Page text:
Health Care Fraud Defense and Compliance Counseling
Financial Services Litigation & Regulation
Strategic Discovery & Information Management
- Represented a medical doctor charged by the U.S. Attorney’s Office with violating the anti-kickback statute for receiving payments to refer patients for x-rays and CT scans.
- Represented an individual in an investigation of an adult daycare facility by the Office of the Inspector General, Department of Health & Human Services, concerning civil claims of improper billing and receipt of payments from Medicaid, resulting in a civil settlement.
- Representing a senior individual with a large health care company in a DOJ and HHS-OIG investigation of improper billing.
- Successfully prosecuted largest healthcare fraud case in the District of Columbia, U.S. v. Florence and Michael Bikundi (while serving at DOJ; convictions affirmed by the DC Circuit on June 11, 2019).
- Successfully prosecuted health care fraud case involving Medicaid with defendant being found guilty on one count of Health Care Fraud and 16 counts of false statements in health care matters (while serving at DOJ).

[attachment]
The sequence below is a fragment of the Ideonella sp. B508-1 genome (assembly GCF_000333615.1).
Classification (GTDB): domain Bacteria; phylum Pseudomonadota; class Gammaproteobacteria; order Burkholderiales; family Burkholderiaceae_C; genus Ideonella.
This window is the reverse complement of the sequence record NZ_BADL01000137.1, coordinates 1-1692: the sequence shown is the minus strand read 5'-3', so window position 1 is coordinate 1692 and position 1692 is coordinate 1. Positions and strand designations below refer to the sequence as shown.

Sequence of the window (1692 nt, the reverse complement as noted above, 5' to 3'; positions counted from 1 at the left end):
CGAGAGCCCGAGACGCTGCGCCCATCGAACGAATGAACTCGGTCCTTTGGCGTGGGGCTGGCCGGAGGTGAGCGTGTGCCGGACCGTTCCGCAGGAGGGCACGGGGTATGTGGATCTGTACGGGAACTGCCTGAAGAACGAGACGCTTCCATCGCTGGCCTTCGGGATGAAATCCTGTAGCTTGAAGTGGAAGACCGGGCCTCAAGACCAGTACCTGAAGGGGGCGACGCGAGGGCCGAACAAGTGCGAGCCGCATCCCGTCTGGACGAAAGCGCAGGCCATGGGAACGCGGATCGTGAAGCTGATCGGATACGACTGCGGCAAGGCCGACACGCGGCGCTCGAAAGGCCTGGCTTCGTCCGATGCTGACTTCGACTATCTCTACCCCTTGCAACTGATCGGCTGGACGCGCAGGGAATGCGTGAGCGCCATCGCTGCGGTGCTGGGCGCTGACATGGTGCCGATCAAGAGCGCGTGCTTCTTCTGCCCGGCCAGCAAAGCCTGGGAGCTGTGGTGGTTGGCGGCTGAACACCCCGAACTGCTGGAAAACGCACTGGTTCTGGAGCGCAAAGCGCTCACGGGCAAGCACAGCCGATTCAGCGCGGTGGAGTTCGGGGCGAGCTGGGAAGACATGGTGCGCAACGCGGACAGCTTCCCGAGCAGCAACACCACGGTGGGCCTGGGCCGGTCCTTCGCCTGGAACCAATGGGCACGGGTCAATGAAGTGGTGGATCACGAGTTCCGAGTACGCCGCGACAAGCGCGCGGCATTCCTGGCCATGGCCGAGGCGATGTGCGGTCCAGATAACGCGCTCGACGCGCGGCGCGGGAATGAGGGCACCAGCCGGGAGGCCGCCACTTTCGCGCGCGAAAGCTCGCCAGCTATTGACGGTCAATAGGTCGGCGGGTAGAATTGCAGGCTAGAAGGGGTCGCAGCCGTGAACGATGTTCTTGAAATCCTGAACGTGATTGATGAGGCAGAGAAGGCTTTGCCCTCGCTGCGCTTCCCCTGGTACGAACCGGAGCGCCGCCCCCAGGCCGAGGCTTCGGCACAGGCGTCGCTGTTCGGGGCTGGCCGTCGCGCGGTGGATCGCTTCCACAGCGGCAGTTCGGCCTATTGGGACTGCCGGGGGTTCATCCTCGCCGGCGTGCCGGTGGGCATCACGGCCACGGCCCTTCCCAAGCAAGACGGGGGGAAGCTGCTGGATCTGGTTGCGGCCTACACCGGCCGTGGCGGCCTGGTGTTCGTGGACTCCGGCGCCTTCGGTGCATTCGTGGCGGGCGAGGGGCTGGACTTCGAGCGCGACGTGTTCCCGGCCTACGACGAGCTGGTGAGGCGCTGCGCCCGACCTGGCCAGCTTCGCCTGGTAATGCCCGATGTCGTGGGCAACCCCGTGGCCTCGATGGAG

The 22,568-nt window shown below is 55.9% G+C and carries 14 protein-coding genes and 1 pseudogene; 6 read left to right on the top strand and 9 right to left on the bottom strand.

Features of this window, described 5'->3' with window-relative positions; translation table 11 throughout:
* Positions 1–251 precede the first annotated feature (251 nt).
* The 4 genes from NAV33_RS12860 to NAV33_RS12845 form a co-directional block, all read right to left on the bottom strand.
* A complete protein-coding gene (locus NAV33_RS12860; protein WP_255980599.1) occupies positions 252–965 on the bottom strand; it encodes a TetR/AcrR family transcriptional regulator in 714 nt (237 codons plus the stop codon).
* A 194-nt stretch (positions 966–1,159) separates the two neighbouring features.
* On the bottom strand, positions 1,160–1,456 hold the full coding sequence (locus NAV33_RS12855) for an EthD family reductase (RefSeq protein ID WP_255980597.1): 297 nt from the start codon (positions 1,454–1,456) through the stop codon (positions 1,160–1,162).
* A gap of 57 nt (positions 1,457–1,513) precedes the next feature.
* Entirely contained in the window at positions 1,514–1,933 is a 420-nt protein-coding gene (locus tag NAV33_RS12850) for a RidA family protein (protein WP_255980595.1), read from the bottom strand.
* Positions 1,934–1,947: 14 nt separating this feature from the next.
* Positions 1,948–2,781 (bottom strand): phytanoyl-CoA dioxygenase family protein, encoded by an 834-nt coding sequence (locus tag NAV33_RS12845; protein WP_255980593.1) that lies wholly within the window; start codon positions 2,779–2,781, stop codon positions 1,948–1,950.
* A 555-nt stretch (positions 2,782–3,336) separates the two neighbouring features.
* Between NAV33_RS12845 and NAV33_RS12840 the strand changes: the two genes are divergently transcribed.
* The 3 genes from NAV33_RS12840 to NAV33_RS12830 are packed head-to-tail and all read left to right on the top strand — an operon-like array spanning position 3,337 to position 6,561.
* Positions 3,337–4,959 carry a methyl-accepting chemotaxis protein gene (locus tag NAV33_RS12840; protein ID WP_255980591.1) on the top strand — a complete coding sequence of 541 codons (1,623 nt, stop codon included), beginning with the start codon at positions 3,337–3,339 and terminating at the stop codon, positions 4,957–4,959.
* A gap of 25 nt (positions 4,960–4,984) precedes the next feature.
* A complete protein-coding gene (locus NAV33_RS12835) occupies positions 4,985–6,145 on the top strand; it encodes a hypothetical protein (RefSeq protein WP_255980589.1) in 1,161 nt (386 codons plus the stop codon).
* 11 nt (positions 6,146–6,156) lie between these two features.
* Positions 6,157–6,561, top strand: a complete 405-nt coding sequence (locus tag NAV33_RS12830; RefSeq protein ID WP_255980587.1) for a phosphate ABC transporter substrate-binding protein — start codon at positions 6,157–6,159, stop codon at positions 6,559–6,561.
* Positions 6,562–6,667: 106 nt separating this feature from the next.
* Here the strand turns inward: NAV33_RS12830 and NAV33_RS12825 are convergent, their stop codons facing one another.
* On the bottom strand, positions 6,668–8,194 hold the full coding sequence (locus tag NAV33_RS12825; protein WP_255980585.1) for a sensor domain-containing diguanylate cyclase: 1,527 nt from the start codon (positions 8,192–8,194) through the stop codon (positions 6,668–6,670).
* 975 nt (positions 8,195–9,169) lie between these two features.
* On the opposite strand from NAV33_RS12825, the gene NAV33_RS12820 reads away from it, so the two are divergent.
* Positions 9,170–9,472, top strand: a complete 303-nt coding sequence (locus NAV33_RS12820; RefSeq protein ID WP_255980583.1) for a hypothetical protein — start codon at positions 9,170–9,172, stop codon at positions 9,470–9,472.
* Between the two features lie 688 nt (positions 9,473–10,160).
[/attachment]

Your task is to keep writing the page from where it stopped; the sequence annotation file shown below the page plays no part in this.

We believe that health care fraud will continue to be one of the most active sectors of the U.S. Department of Justice’s overall fraud enforcement programs. Federal and state regulators will continue to aggressively pursue fraud and abuse in False Claims Act matters, anti-kickback violations and patient privacy issues. We saw in September 2020 that the DOJ had one of the largest takedowns in history that targeted, among others, fraud and abuse in the telemedicine and prescription drug industries. We anticipate that as a result of the COVID-19 pandemic, under the Biden Administration, the DOJ and HHS will increase their focus on fraud and abuse in telehealth services that had expanded greatly in response to the coronavirus crisis. Providers and other individuals and entities who provide telehealth supplies and/or services are encouraged to consult their legal counsel to ensure that their policies and procedures will not trigger regulatory or law enforcement scrutiny.